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Truth Squad: The second presidential debate

NBC News analysis: Mitt Romney takes a limited view on oil and gas production on federal lands while Barack Obama is mistaken about Romney's stance on Detroit auto makers. NBC's Andrea Mitchell reports.

NBC News takes a deep dive into the statements made by President Barack Obama and Republican presidential nominee Mitt Romney in their second debate of the 2012 election cycle. 

We take a look at two topics, the auto bailout and energy production, and put their comments to the test.

Oil and gas production on federal lands
Romney claimed that both oil and natural gas production on federal land has decreased, with Obama maintaining that the Republican’s assertions are “ just not true.”

GOP nominee Mitt Romney makes sure he gets to make his point even as debate moderator tries to move on.

Here’s their contentious exchange:

ROMNEY: As a matter of fact, oil production is down 14 percent each year on federal land and gas production is down 9 percent. Why?  because the president cut in half the number of licenses and permits for drilling on federal land and in federal water.
OBAMA: Here's what happened. You had a whole bunch of oil companies who had leases on public lands that they weren't using. So what we said was, you can't just sit on this for 10, 20, 30 years, decide when you want to drill, when you want to produce, when it's most profitable for you. These are public lands. So if you want to drill on public lands, you use it or you lose it.  
ROMNEY: OK –  (inaudible) –
OBAMA: And so what we did was take away – 
ROMNEY: That's –
OBAMA: –  those leases, and we are now re-letting them so that we can actually make a profit. 
ROMNEY: And  – and –  and production on private –  on government lands is down. 
OBAMA: And the production is up. No it isn't. 
ROMNEY: Production on government land of oil is down 14 percent. 
OBAMA: Governor –  
ROMNEY: And production of gas is down 9 percent.  
OBAMA: What you're saying is just not true. It's just not true.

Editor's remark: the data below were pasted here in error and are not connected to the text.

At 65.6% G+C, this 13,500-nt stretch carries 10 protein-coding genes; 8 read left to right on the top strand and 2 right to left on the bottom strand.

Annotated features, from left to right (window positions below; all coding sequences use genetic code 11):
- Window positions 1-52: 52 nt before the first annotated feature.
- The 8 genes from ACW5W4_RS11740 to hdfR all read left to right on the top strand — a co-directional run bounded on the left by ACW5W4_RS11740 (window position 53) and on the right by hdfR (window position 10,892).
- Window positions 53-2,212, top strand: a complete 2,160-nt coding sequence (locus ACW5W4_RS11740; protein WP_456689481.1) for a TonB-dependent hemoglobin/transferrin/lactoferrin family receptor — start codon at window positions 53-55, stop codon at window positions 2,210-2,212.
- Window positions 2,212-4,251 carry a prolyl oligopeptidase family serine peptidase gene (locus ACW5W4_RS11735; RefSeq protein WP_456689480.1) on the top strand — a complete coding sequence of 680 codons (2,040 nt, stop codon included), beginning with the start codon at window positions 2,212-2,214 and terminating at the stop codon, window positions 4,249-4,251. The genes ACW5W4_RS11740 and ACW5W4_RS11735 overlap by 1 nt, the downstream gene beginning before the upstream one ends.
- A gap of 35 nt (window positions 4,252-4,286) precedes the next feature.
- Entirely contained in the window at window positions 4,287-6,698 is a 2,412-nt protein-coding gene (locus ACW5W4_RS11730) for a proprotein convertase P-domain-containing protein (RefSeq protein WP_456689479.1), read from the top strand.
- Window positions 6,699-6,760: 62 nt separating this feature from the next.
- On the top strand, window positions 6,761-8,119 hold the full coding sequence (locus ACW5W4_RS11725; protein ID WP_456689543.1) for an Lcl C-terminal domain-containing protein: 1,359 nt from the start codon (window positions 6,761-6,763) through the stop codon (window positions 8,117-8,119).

ROMNEY: I  –  it's absolutely true. 

President Barack Obama and Republican candidate Mitt Romney have testy exchange over domestic energy.

What’s the truth? Oil production did fall by 14 percent on federal lands - onshore and offshore -  but that was only in one year, from 2010 to 2011.

And it was mainly the result of fallout from the Deepwater Horizon oil spill in the Gulf of Mexico in 2010.

But Obama is correct, that since he took office, oil production on federal lands is up.

RELATED: Sharp exchanges at second debate

In both 2009 and 2010, oil production increased ... so even with the 14 percent drop last year, overall production on federal land is still up 10.6 percent since 2008. 

But natural gas production on federal lands is down, and has been declining since 2003, according to the Energy Information Administration, mainly because of a decline in offshore natural gas drilling. 

Charles Dharapak / AP

President Barack Obama and Republican presidential candidate and former Massachusetts Gov. Mitt Romney participate in the second presidential debate at Hofstra University in Hempstead, N.Y.

Auto bailout
Obama called out Romney for not backing measures to save troubled car companies – the former Massachusetts governor opposed the federal bailout.

VOTE: Did the second presidential debate do anything to influence who you will support in the election?

"Now when Gov. Romney said we should let Detroit go bankrupt. I said we're going to bet on American workers and the American auto industry and it's come surging back."

The president was referring to a newspaper piece Romney wrote back in 2008, but the governor never actually said, “Let Detroit go bankrupt.”

The New York Times wrote that headline, not Gov. Romney. 

Romney did say the auto companies should go through what’s called a “managed bankruptcy,” where the companies would get help from private investors but not taxpayers’ money.

Reuters, Getty Images

In the final push in the 2012 presidential election, candidates Mitt Romney and Barack Obama make their last appeals to voters.